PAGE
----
Of course, we can’t leave out our best friend, Milo, the wonder dog! The world’s most lovable Border Collie…

In Janet’s words – You boys don’t know how lucky you are…

And ain’t that the truth!

Ps: We’re off to a remote exotic island in the South Pacific in a couple of weeks time 😉

Baz, The Landy

Reacquainted with an old mate (The shed!)

Baz - What a view
Baz – What a view

After seven weeks of rest, recuperation, rehabilitation, and a bit of hibernation I found it very liberating to be back up in the shed this week doing what I love, something that is part of my everyday existence, my every day ritual – exercise.

 A little over a week ago I gave the rehabilitation boot, the boot, literally, after getting the all okay from the doctor, and strewth, how good was that!

Recovery

 Geez, you never want to take mobility for granted, it’s a bugger when you lose it!

For those that are new, having a seniors moment, or maybe just missed it, I had an Achilles operation on my left foot, and a spur clearance on my right ankle about seven weeks ago…

Yes, to legs out of action at the same time, lucky for me though I had Janet and TomO taking good care of me!

After climbing in New Zealand during January it became very obvious to me that if I am to continue pursuing my dream of scaling some of the world’s highest mountains, heaven forbid, maybe even Mount Everest, than something had to be done to fix these problems that had been progressively getting worse.

Baz - Climbing in New Zealand
Baz – Climbing in New Zealand

The rehabilitation phase is well under way I am being extremely well cared for by my wonderful physiotherapist, Paula, from the Joint Health Clinic in downtown Sydney.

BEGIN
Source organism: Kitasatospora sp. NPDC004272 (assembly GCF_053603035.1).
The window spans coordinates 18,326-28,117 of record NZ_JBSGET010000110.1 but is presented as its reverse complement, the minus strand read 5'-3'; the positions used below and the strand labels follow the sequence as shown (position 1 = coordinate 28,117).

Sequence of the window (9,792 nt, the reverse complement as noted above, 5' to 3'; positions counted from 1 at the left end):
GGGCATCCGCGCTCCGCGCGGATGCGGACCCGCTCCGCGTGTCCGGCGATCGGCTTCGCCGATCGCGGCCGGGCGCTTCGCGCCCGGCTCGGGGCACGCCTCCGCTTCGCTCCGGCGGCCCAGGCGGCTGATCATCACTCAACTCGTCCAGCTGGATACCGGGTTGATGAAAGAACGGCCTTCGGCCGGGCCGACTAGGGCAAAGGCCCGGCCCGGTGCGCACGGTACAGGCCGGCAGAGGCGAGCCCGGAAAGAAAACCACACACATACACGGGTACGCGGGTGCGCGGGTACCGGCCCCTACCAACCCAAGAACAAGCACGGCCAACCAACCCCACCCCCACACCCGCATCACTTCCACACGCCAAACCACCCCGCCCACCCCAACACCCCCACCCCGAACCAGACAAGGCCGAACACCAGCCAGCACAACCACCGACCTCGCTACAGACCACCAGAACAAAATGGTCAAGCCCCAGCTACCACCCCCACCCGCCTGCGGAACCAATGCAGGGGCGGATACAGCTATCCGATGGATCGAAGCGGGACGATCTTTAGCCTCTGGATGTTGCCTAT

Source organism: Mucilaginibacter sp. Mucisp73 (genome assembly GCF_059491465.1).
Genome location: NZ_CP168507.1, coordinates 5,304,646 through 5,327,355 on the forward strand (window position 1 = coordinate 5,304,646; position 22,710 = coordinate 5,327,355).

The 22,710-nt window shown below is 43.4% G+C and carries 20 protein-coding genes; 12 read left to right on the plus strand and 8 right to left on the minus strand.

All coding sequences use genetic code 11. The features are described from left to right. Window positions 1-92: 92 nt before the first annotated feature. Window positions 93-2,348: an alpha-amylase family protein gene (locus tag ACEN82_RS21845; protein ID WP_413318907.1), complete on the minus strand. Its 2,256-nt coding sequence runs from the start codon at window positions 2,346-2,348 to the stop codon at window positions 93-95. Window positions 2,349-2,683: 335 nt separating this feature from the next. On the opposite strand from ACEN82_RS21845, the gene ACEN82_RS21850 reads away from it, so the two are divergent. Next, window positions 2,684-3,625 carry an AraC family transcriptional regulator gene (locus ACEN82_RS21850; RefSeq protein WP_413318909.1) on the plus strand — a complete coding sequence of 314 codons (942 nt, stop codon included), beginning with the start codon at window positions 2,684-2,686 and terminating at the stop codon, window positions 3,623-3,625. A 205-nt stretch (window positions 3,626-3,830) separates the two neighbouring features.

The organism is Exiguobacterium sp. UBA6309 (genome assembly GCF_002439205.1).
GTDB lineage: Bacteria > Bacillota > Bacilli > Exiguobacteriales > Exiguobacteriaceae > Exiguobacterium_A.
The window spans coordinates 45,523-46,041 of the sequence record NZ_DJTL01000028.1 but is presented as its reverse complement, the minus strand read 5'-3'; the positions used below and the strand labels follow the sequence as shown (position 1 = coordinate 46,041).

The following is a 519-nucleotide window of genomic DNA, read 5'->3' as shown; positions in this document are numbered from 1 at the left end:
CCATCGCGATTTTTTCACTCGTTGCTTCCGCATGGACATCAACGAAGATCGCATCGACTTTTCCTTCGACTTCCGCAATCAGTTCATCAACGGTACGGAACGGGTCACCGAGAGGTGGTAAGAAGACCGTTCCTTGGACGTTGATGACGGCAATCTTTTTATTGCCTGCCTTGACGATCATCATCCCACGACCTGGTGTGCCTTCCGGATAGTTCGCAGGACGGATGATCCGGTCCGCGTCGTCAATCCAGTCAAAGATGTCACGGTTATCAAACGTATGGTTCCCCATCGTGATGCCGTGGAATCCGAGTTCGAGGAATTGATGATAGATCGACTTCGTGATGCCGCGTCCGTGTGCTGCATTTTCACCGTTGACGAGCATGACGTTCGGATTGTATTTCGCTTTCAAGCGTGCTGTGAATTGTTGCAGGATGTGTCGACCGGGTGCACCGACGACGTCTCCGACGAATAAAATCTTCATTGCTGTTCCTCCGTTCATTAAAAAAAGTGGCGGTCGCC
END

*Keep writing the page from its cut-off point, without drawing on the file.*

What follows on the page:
And can I just say this, crikey, how good is it to be back up in the shed.

The Shed
The Shed

A bit of The Angels, one of my favourite Aussie rock bands, belting out of those little Bose speakers to get me motivated, the sound of free weights moving and some time on my new spin bike.

Even the neighbours are happy to hear that music signifying that I am slowly, but surely, returning to normal.  Yeah, okay, maybe they could do with a little less of The Angels.

 And on climbing?

Well it is far too early to return to the mountains, in fact I wouldn’t be able to squeeze on my rock climbing shoes, that is a hard task even under normal circumstances, but the swelling would make it an impossible task presently.

Baz - just stretch yourself
Baz – just stretch yourself

 And what about those big mountains?

Well, if I were to be brutally honest with myself, I would most likely come to the conclusion that my trip to Nepal this year is slowly slipping away from me.  Whilst the recovery is right on track, it was always going to be a very marginal thing as to whether I recover in time or not.

 But in the true style of an eternal and ever optimistic Sagittarian I’m not discounting it yet.

But here is the deal, climbing mountains isn’t a bucket list thing for me that I can just tick off, but something I want to live, enjoy, relish in, and return from.  So being in peak condition is key to my safety and that of those around me.

 The mountains will always be there.